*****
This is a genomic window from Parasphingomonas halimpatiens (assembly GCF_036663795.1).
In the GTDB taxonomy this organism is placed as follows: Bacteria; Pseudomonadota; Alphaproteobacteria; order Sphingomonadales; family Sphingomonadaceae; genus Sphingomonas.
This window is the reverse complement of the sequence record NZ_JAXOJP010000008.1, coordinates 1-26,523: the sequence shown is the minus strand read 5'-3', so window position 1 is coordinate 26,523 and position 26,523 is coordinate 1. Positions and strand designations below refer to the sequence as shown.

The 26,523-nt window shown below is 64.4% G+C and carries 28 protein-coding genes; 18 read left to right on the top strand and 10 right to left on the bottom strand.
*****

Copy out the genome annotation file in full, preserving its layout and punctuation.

This is a genomic window from Parasphingomonas halimpatiens (assembly GCF_036663795.1).
In the GTDB taxonomy this organism is placed as follows: Bacteria; Pseudomonadota; Alphaproteobacteria; order Sphingomonadales; family Sphingomonadaceae; genus Sphingomonas.
This window is the reverse complement of the sequence record NZ_JAXOJP010000008.1, coordinates 1-26,523: the sequence shown is the minus strand read 5'-3', so window position 1 is coordinate 26,523 and position 26,523 is coordinate 1. Positions and strand designations below refer to the sequence as shown.

The 26,523-nt window shown below is 64.4% G+C and carries 28 protein-coding genes; 18 read left to right on the top strand and 10 right to left on the bottom strand.